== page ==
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Deb Abraham Spalding

Locally, we’re at war. We’re not in an obvious battle, it’s a hushed one. Our casualties are many. Our enemy is addiction. Through the efforts of the Thurmont Addiction Commission (TAC), and several other groups and individuals, we’re starting to fight back in the Catoctin area.

Chris Schildt of Thurmont wasn’t our area’s first casualty of addiction, but his death was one that inspired collective action to do something to help and prevent addiction. In his case, a street drug addiction began after using prescribed drugs for a sports injury. Chris had a bright future ahead of him. He was an athlete, a 2009 graduate of Catoctin High School, a 2015 graduate of Shepherd University, he had a job, he coached youth sports, and he had recently become a father, when he died in June 2016 from an overdose, or bad batch, of heroin.

Chris didn’t want to die, but addiction has no geographic, demographic, moral, financial, age, or racial boundaries. We honor him, all who have passed, and all who battle addiction, by seeking solutions and resources in the Catoctin Community. It’s time that we all become proactive in attack to defeat this enemy from which no one is safe, because even if we don’t have an addiction ourselves, we may have a family member, friend, or neighbor who does.

Addiction is a disease that is believed to be caused by a genetic predisposition that can react to stimulants and immediately cause addiction. The reference to addiction in this article is not only on drugs since addiction comes in many forms, with drugs, smoking, drinking, and eating being the most obvious, and sex, tanning, pulling out your hair, and social media being examples of the less obvious.

Chris’ death was the spark of intention for his father and mother, Ed and Karen Schildt of Thurmont, who joined in the efforts of others who had already started fighting, healing, and helping to deal with this enemy they never saw coming. The Schildts’ path to recovery in mourning was to do something, anything.

Ed said, “We were supported tremendously when our son passed. We stood in a receiving line at Stauffer Funeral Home for ten straight hours with Chris’ death. We were supported during the days and weeks and months afterward. When clarity came back, we said, ‘What can we do? How do we say thank you?’ The Schildts held an educational awareness event in April of 2017, called “Introduction to the Enemy,” during which the auditorium at Catoctin High School was filled.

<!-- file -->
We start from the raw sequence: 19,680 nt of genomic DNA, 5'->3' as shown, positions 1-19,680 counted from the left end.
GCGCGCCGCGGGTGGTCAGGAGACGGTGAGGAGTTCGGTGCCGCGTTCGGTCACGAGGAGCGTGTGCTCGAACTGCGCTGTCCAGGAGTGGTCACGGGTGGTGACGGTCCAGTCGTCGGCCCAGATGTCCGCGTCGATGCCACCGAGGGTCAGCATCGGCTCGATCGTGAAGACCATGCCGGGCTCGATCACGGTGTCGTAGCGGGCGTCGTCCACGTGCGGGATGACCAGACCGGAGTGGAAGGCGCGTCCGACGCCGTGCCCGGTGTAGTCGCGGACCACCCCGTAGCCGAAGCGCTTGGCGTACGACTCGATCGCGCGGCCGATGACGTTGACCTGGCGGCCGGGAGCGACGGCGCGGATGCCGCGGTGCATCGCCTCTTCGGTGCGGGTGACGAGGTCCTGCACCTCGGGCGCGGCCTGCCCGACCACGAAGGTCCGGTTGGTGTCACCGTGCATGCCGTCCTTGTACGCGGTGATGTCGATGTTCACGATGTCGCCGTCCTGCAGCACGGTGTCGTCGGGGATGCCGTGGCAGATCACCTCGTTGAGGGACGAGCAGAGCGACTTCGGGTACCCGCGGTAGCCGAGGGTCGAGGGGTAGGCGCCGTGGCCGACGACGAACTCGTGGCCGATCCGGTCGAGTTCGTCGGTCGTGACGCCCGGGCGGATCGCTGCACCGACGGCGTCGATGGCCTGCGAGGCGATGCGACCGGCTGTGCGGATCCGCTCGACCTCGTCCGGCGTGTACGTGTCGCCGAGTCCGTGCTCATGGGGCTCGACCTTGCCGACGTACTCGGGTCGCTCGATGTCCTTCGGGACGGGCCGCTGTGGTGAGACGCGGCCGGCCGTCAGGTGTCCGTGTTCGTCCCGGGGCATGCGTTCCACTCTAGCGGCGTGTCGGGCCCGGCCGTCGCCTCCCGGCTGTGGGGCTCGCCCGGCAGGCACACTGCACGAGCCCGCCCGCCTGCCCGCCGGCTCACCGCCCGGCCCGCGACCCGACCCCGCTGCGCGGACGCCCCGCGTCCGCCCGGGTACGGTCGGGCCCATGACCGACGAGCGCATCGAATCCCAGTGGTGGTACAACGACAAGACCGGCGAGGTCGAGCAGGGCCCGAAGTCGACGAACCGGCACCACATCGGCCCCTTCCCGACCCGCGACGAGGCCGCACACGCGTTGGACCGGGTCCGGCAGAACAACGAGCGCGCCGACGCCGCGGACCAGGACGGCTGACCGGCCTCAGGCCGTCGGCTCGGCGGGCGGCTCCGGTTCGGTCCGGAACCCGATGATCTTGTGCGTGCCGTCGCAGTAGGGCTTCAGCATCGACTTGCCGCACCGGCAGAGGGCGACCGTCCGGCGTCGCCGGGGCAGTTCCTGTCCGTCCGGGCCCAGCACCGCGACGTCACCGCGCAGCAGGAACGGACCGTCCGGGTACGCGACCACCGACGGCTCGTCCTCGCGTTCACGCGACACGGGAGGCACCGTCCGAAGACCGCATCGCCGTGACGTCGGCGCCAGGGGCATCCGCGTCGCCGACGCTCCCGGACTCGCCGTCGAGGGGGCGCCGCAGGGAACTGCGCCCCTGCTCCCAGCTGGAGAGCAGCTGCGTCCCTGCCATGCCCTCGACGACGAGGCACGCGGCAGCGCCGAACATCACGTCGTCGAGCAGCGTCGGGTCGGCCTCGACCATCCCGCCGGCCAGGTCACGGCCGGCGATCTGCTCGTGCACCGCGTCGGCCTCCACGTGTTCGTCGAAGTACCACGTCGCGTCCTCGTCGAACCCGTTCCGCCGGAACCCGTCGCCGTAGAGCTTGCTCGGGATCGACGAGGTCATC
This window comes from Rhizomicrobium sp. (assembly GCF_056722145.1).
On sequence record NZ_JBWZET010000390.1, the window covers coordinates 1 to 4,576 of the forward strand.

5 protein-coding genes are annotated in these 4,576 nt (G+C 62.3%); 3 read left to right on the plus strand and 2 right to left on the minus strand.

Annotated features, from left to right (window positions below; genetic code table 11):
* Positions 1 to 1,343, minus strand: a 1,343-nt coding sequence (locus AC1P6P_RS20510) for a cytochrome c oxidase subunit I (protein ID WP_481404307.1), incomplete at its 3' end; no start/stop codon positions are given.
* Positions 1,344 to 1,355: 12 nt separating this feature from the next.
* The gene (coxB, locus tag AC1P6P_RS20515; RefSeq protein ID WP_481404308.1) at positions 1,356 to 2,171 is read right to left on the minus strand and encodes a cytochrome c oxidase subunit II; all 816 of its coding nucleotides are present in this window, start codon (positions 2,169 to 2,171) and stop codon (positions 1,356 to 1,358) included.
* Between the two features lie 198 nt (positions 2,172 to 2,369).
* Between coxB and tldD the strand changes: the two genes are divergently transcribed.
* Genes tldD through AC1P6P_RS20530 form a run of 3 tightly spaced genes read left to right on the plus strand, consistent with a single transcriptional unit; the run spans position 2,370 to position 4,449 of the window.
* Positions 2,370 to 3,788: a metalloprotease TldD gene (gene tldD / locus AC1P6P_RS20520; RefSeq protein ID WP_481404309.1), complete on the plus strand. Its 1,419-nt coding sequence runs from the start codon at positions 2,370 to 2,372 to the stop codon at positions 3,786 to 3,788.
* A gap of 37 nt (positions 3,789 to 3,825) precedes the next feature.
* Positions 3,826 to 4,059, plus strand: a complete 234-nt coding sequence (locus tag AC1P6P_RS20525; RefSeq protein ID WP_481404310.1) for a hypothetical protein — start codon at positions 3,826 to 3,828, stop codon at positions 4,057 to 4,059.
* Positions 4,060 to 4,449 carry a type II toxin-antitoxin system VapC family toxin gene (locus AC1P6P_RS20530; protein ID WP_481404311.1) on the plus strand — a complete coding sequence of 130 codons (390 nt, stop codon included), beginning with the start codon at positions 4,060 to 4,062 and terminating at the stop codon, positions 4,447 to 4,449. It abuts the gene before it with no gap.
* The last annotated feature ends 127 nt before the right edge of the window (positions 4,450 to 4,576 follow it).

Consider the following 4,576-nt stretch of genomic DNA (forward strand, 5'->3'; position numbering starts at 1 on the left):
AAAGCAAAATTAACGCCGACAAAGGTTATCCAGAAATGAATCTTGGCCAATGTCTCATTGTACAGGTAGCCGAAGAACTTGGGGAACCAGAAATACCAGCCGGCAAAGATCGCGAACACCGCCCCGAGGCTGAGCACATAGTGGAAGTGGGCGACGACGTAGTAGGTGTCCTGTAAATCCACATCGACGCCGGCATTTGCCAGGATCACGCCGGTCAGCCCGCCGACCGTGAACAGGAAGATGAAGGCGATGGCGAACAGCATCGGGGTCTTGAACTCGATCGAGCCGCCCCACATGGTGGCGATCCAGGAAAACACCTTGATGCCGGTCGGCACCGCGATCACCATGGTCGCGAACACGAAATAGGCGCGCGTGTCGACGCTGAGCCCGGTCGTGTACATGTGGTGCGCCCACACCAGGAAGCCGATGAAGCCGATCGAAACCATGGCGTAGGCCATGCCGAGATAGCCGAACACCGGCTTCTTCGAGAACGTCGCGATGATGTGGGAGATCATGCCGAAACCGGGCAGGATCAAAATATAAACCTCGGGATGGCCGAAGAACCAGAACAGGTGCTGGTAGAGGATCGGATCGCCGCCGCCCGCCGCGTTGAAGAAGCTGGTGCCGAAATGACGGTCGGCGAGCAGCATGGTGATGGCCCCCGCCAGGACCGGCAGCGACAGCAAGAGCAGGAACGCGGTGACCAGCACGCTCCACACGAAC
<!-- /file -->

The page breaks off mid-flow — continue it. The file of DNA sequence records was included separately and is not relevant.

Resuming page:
Ed explained, “The ‘Introduction to the Enemy’ event puts addiction in the room with you as the monster that it is, and then it shows you the struggles. In the end, you’re supporting those who are dealing with a disease. It’s not a problem. It’s a disease.” He added, “This is a topic


that doesn’t normally draw a crowd. It made people more aware. From that, the community said, ‘What’s next?’”

The result of that first event was a challenge for Ed and Karen to continue to step up. Former Mayor and current Thurmont Town Commissioner Marty Burns attended that first event and told Ed that his opinion of addiction had changed because of it. From that point, Marty involved the Town of Thurmont and there were follow-up meetings and then the opportunity to create the Thurmont Addiction Commission (TAC).

TAC stands upon three pillars: Educational Awareness (Ed Schildt, Pillar Lead), Support and Recovery (Myra Derbyshire, Pillar Lead), and Prevention and Outreach (Susan Crone, Pillar Lead).

Educational Awareness is the broadest pillar and encompasses everything; Support and Recovery is a positive thing because it’s all about supporting people in recovery or seeking recovery; and Prevention and Outreach, that’s where Susan Crone’s FUSE Teen Center comes in; young people are shown alternatives to prevent addiction and provide positive options and results.

TAC is a growing group of advocates, who are providing information and resources to the community and empowering those who are doing good things in this battle right now.

The FUSE Teen Center is one example of a program TAC is empowering. Susan Crone is the founder of FUSE, a teen center where participants are encouraged to interact with each other without technology. This program has been running for a while now, and participants are truly having a blast.

Susan is a tenured teacher at Thurmont Elementary School, who stepped up to do something about the addiction and suicide frequency she was noticing. She is joined by many volunteers to operate FUSE, and they’re currently meeting at the Trinity United Church of Christ on East Main Street in Thurmont. It is a social option for teens from sixth to twelfth grade, from 4:00-6:30 p.m. on Tuesdays and Thursdays, and Fridays from 6:00-9:00 p.m. Teens may come to just hang out with each other, play games, and be creative, or they can bring homework and FUSE volunteers will do their best to lend a hand. They are always looking for ideas and volunteers.

“FUSE is a place where teens have the undivided attention of volunteers who are there because they care about the future for them. We will do whatever we can to help them find the treasures that are already inside them waiting to be found,” said Susan.

To learn more, check out FUSE Teen Center on Facebook.

Chastity Fox, founder of the Music is Medicine Foundation nonprofit, is an advocate for addiction recovery after losing her brother, Richard “RJ” Holmes, to a heroin overdose in October 2016. She is close to opening The Path—Peer Recovery Community Center, which will offer free peer-to-peer addiction support with certified Peer Recovery Specialists. This is another project that TAC is empowering.

Other services at PATH include music therapy, yoga, meditation, classes for the community, family support groups, job-seeking skills, resume writing, and other resources that help a person with addiction become a functioning member of society.